From the outset, this motorway has been dogged by bad luck! First, construction was delayed until Jaroslaw Kaczynski’s government [2006-2007] decided to seek bids from private companies, who were to be offered a public service concession. The call for tenders had to cancelled several times for want of investors, and the banks that were supposed to finance the project made themselves scarce.

When the new [Donald Tusk] government took office and the legal situation of the project was made clear, we suddenly realised that the deadline for the completion of work before the Euro 2012 would be very tight. So we decided to divide the motorway into sections to be completed by several different builders.

Then the Chinese came into the picture. COVEC [China Overseas Engineering Group] is an enormous Chinese state conglomerate with an annual turnover of 25 billion dollars, and the world’s third largest construction company. Already established in Asia and Africa, it had made no secret of its desire to enter the European market.

Road construction market dominated by major international groups

So in the wake of a series of inter-governmental meetings in which the Poles did their best to make the plan seem as attractive as possible, COVEC finally agreed to take on the job, initially submitting a bid for two sections of the A2. Needles to say, everyone was overcome: managers at the General Directorate for National Roads and Highways (GDDKiK) were overcome by joy, while the Polish companies in the running were overcome by indignation.

The Chinese had submitted a price that was less than half of the planned budget! “You cannot build a motorway for that price. It was pure dumping. That is why we filed complaints with the Office of Competition and Consumer Protection and with the European Commission,” explains an outraged Wojciech Malusi, President of the National Chamber of Road Management. COVEC provided a detailed response explaining that its economic position would enable it to complete the project using its own funds, and that it would benefit from substantial savings on equipment and raw materials, not to mention on the salaries for Chinese workers, which are well below those for Polish workers.

The road construction market in Poland is dominated by major international groups, most of which arrived in the country when they bought Polish firms or participated in their privatisation. These companies benefit from logistic bases, production equipment and staff that are already in Poland, and if necessary, they can entrust part of the work on their projects to Polish subcontractors. So they were all very surprised to see the Chinese commit to a project without any of this infrastructure.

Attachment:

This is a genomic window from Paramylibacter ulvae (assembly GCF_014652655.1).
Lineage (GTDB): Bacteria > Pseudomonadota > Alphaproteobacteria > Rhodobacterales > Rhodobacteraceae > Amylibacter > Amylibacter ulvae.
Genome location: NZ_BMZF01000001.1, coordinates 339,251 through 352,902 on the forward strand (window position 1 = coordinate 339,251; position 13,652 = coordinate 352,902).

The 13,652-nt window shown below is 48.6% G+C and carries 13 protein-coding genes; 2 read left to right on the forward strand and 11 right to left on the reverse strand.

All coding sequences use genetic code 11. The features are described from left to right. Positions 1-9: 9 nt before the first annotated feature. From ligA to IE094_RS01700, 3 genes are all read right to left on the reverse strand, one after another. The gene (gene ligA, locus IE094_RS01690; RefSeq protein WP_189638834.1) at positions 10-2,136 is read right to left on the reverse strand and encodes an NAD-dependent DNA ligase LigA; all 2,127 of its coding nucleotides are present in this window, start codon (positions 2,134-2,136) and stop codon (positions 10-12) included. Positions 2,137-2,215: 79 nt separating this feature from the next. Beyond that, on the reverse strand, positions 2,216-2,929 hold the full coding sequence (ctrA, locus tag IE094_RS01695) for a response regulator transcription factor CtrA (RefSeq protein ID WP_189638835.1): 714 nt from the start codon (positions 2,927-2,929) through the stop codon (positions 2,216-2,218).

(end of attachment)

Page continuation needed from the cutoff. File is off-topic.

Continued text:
The atmosphere is tense

Initially, COVEC’s strategy, which was to employ local subcontractors for everything, appeared very simple. But in order to honour the terms of the contract and still make a profit, they had to pay less than the usual rates. When no one came knocking, the Chinese understood that the entire construction sector had closed ranks against them.

Thereafter, they had immense trouble finding suppliers to rent them equipment or sell them building materials. “They are cutting prices, stealing our work and destroying the market, and we have to help them? Not on your life!” says the director of one Polish company, who prefers to remain anonymous. Like all of Poland’s road builders, he believes that the A2 will be first quality Chinese junk.

At the roads directorate and the Ministry of Transport, the atmosphere is tense: the general view is that the Chinese should be able to get the job done, because their prestige is at stake. Either they succeed on the A2, or they will have to abandon the project, in which case they will not be able to take part in public calls for tender. And he EU market, which they were so eager to enter, will be off limits.

The losses will be enormous, and the work will be botched

COVEC has since realised that it was caught in a trap because it failed to take into account several risks. The idea of importing construction equipment and building materials was a blunder: China is too far away, and the machines are not certified for use in the EU. The Chinese parent corporation did not supply funding as planned, and COVEC was forced to wait for payment from the GDDKiK [General Directorate for National Roads and Highways] before it could move forward. Worse still, the Chinese had not factored in the impact of rising fuel prices.

Last year, the cost of asphalt rose by 100%. Then there were tax and VAT hikes and higher prices for cement and steel. For the moment, the Chinese are keeping their heads up. They smile and explain that they are taking their first steps in a European market where they will need to learn the ropes, and they have no intention of dumping: for proof look no further than their bid to obtain the contract for Warsaw’s second metro line, which was undercut by the competition.

As for the motorway, they insist that it will be of good quality and completed on schedule. However, their competitors maintain that this is a fairy story. The losses will be enormous, and the work will be botched. In short, the road of Sino-Polish friendship will be a disaster — which is exactly what the competition wants to see.